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The PJ Tatler

by
Bridget Johnson

Bio

November 30, 2012 - 5:30 am

Sen. Dianne Feinstein (D-Calif.) lashed out at Interior Secretary Ken Salazar and accused him of using junk science to kill the last operating oyster cannery in her home state.

The Drakes Bay Oyster Company had been in a long fight with the Interior Department, who said the fourth-generation family business was harming harbor seal pups and native plants, and wanted to return the coastal region in Marin County to its natural state.

In 1972, the National Park Service purchased the land that housed the oyster operation and the owner reserved a 40-year right to continue its activities through November 30, 2012.

“I’ve taken this matter very seriously. We’ve undertaken a robust public process to review the matter from all sides, and I have personally visited the park to meet with the company and members of the community,” said Salazar in a statement yesterday. “After careful consideration of the applicable law and policy, I have directed the National Park Service to allow the permit for the Drakes Bay Oyster Company to expire at the end of its current term and to return the Drakes Estero to the state of wilderness that Congress designated for it in 1976. I believe it is the right decision for Point Reyes National Seashore and for future generations who will enjoy this treasured landscape.”

The popular business enjoyed strong community support and over the years millions of dollars in studies went into the protracted fight with the government.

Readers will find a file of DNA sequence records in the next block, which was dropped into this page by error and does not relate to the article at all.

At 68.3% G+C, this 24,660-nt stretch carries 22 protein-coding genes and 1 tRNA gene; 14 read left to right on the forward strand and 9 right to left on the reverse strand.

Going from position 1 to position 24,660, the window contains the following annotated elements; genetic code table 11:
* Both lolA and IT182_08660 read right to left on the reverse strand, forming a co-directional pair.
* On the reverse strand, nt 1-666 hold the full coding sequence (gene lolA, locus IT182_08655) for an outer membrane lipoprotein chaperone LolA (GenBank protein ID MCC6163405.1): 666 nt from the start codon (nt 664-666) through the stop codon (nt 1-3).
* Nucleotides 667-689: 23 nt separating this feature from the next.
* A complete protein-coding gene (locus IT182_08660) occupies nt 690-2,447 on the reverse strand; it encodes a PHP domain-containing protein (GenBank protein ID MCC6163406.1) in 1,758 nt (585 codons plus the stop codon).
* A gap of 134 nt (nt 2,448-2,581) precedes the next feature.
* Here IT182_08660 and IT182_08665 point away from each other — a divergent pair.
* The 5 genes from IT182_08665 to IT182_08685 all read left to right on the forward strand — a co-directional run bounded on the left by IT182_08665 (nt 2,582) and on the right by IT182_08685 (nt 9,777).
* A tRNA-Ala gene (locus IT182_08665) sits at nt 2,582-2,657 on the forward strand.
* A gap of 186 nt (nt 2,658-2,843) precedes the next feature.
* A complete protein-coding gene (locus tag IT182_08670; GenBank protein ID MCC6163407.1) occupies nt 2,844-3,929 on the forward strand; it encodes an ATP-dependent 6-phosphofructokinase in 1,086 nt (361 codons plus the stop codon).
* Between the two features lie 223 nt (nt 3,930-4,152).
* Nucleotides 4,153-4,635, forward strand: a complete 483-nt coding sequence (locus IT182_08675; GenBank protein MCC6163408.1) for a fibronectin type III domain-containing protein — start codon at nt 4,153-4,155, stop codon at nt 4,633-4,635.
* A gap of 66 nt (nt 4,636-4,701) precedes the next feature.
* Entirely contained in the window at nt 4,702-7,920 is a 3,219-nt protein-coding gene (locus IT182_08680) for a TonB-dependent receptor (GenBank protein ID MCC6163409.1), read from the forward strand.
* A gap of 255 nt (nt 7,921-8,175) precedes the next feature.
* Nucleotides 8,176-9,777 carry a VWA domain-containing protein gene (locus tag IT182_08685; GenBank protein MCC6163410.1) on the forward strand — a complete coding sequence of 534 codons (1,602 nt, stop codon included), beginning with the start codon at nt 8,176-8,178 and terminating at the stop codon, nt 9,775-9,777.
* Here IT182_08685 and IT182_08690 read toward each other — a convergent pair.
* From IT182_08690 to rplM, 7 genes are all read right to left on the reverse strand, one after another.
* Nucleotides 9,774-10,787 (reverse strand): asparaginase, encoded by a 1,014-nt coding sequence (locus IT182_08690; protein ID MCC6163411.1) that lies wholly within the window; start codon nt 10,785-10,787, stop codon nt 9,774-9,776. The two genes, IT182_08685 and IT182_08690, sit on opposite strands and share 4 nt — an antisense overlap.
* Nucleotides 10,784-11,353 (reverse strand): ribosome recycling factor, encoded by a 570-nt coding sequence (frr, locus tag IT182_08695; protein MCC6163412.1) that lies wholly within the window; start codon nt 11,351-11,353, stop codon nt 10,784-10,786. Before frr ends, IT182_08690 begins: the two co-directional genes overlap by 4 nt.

“As stewards of the land, our practices are driven by a deep respect for the earth and the waters of the Estero ecosystem. The farms provide jobs, housing, and income to many locals, and are a significant part of the history and diversity of this thriving agricultural community,” the company said on its website.

Now, just before the holidays, 30 people are out of work.

“I am extremely disappointed that Secretary Salazar chose not to renew the operating permit for the Drakes Bay Oyster Company,” Feinstein said. “The National Park Service’s review process has been flawed from the beginning with false and misleading science, which was also used in the Environmental Impact Statement.”

The case divided California’s two Democratic senators, with Feinstein laboring to keep the business alive and Sen. Barbara Boxer (D-Calif.) supporting the environmentalists.

“The secretary’s decision effectively puts this historic California oyster farm out of business,” Feinstein said. “As a result, the farm will be forced to cease operations and 30 Californians will lose their jobs.”

Bridget Johnson is a career journalist whose news articles and opinion columns have run in dozens of news outlets across the globe. Bridget first came to Washington to be online editor at The Hill, where she wrote The World from The Hill column on foreign policy. Previously she was an opinion writer and editorial board member at the Rocky Mountain News and nation/world news columnist at the Los Angeles Daily News. She has contributed to USA Today, The Wall Street Journal, National Review Online, Politico and more, and has myriad television and radio credits as a commentator. Bridget is Washington Editor for PJ Media.
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